ENR MidAtlantic’s Top Young Professionals competition recognizes employees who have made a strong impact during the first phases of their careers. There were more than 30 entries for this year’s competition from across the region, which includes Delaware, Maryland, Pennsylvania, Virginia, West Virginia and the District of Columbia.
To be eligible, candidates had to be younger than 40 as of Jan. 1 and needed to submit online forms about their experience, education, career and industry leadership and community service.
Four independent judges were given the difficult task of choosing this year’s winners. The judges were: James Deriu, vice president, natural resources, KCI Technologies Inc.; Kellie Farster, structural engineer, SK&A Structural Engineers; Emre Ozcan, vice president and general manager for Gilbane Building Co.’s Washington, D.C., office; and Brian Skipper, business development manager, MidAtlantic district office, Hensel Phelps.
This year’s winners worked on such projects as the Silver Line Phase 2 in northern Virginia and the William Penn statue atop Philadelphia’s City Hall.
All of the honorees spend many hours volunteering on industry boards and committees. They give back to their communities, too. Many are committed to pro bono building and design programs as well as nonprofits and organizations dedicated to teaching young people about the construction industry.
Continue reading to learn more about this year’s industry standouts.
ENR MidAtlantic's 2017 Top Young Professionals
Engineer rises through the ranks to become firm’s youngest VP
Senior Vice President
HITT Contracting Inc.
Falls Church, Va.
Since joining HITT Contracting, Antonides, 33, has had one of the fastest-rising careers in the firm’s history, receiving four promotions in eight years. In 2016, Antonides became the youngest vice president ever at HITT.
Antonides is also an original member of the company’s technology team, which became HITT’s largest business unit sector after its first 10 years in operation.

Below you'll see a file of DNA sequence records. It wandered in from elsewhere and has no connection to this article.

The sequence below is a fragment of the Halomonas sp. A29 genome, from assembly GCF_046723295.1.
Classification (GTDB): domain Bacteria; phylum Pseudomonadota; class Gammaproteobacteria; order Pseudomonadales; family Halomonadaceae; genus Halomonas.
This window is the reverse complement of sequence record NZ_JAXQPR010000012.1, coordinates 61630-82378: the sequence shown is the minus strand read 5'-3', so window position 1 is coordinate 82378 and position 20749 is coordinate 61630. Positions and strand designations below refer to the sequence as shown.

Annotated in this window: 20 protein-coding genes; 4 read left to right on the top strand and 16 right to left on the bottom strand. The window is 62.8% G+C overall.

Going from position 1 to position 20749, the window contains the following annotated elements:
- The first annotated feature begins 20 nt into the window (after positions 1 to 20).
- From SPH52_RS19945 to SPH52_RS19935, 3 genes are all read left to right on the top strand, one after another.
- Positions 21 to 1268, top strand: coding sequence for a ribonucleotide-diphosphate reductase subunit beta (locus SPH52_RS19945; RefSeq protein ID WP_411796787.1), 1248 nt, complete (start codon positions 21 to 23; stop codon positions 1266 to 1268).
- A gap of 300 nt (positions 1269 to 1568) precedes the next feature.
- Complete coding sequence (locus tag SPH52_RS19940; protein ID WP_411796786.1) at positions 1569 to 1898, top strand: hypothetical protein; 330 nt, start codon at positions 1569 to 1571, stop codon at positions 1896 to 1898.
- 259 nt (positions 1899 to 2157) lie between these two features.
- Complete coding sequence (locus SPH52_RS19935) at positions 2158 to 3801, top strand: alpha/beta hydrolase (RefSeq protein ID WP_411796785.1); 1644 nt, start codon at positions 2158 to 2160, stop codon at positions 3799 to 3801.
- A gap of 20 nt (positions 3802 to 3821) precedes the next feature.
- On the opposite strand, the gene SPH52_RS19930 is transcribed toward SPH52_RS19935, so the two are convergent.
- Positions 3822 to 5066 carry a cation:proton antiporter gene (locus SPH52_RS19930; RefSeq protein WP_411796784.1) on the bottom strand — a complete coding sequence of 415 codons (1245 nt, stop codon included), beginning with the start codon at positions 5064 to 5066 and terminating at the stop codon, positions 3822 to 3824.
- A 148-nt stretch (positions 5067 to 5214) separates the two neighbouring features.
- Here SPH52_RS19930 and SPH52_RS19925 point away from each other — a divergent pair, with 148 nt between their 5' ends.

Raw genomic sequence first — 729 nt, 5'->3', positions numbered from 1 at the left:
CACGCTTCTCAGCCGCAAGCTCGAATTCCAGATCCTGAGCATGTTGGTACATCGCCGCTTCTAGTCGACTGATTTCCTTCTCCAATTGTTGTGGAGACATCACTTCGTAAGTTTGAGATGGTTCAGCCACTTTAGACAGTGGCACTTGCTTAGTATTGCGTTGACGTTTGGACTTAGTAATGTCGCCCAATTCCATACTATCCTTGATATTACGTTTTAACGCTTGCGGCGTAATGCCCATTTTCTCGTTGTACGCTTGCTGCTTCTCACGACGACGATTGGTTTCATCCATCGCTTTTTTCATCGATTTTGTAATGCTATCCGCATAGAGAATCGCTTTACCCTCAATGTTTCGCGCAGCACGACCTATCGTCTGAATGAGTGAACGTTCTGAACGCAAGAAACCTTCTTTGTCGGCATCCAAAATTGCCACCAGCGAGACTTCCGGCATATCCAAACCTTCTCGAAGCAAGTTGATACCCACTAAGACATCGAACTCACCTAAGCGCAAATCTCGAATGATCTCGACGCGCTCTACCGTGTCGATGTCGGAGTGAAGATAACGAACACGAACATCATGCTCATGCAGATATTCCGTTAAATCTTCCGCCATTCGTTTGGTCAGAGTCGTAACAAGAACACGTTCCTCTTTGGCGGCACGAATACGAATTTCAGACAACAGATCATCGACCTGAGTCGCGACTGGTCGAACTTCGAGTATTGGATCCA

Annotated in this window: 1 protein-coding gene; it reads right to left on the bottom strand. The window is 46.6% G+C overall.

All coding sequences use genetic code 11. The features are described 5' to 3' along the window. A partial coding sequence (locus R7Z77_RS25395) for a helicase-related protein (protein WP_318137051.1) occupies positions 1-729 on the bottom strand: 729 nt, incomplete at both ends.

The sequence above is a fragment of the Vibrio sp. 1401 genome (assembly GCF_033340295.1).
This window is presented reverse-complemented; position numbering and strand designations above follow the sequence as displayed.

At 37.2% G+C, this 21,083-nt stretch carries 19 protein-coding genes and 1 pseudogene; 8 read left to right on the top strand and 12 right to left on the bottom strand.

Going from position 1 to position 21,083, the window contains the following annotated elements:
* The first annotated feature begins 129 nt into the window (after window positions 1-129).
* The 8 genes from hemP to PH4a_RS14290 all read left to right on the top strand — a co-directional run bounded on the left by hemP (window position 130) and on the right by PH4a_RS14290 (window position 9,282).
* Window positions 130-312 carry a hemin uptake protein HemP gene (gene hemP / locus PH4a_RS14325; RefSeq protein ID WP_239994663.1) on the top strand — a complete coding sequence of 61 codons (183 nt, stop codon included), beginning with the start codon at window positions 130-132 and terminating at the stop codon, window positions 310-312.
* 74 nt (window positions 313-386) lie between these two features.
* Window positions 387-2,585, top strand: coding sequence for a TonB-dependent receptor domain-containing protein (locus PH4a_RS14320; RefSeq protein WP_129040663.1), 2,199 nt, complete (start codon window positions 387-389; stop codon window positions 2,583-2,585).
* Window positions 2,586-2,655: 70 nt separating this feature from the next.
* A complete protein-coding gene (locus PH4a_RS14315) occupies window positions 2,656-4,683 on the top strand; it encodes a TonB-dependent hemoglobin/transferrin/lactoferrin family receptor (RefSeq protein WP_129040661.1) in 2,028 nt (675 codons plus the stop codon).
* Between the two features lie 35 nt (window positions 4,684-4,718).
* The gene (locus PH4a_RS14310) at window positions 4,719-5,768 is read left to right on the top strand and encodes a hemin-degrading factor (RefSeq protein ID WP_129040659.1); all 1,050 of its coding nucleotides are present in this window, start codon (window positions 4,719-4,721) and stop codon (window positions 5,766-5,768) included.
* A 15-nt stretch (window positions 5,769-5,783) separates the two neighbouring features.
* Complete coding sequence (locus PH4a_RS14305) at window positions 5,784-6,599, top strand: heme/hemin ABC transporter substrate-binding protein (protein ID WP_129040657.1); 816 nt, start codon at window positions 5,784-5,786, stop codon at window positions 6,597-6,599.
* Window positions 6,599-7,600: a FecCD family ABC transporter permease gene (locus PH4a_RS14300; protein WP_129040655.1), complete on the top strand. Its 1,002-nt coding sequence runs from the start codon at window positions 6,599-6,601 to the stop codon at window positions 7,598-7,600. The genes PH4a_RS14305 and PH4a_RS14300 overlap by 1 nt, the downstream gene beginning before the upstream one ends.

Antonides has helped to construct projects totaling more than 3 million sq ft. He was project executive on the Northern Virginia Sterling II Data Center, an ENR MidAtlantic Best Projects winner in the manufacturing category. The 30-MW, 220,000-sq-ft greenfield data center was built in 180 days. In his current position, Antonides oversees a team that generated more than $350 million in revenue last year.
One of Antonides’ main charitable contributions involves the Big Build event, an annual National Building Museum program aimed at sparking children’s interest in construction.
Virtual construction expert leads by example
Virtual Construction Coordinator
W.M. Jordan Co.
Newport News, Va.
Bean, 31, oversees various projects, teams, and processes through all phases of construction and manages complex virtual-construction projects.
He has worked on 20 projects totaling more than 3.3 million sq ft and $840 million. Aside from his contributions to W.M. Jordan’s preconstruction, construction and operations efforts, Bean assists the firm in winning new business. He also has introduced and implemented new software platforms to accelerate the development and growth of the company’s virtual construction capabilities. He is part of a five-person team that produced, implemented and trained all of W.M. Jordan’s employees on its preconstruction process.